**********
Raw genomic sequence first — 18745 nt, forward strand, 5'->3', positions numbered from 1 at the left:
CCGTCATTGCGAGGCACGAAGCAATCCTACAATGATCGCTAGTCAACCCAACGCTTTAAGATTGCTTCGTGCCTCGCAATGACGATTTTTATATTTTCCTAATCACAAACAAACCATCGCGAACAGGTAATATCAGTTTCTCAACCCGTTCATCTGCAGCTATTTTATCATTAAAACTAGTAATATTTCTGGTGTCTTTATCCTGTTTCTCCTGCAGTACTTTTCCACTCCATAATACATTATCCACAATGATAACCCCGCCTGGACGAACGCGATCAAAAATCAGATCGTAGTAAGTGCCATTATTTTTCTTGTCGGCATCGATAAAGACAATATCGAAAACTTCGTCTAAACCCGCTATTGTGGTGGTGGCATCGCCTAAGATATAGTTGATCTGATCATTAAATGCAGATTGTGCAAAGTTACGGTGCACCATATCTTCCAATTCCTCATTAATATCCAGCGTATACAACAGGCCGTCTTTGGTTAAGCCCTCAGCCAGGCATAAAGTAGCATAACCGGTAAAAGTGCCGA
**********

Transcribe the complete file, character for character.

Raw genomic sequence first — 18745 nt, forward strand, 5'->3', positions numbered from 1 at the left:
CCGTCATTGCGAGGCACGAAGCAATCCTACAATGATCGCTAGTCAACCCAACGCTTTAAGATTGCTTCGTGCCTCGCAATGACGATTTTTATATTTTCCTAATCACAAACAAACCATCGCGAACAGGTAATATCAGTTTCTCAACCCGTTCATCTGCAGCTATTTTATCATTAAAACTAGTAATATTTCTGGTGTCTTTATCCTGTTTCTCCTGCAGTACTTTTCCACTCCATAATACATTATCCACAATGATAACCCCGCCTGGACGAACGCGATCAAAAATCAGATCGTAGTAAGTGCCATTATTTTTCTTGTCGGCATCGATAAAGACAATATCGAAAACTTCGTCTAAACCCGCTATTGTGGTGGTGGCATCGCCTAAGATATAGTTGATCTGATCATTAAATGCAGATTGTGCAAAGTTACGGTGCACCATATCTTCCAATTCCTCATTAATATCCAGCGTATACAACAGGCCGTCTTTGGTTAAGCCCTCAGCCAGGCATAAAGTAGCATAACCGGTAAAAGTGCCGA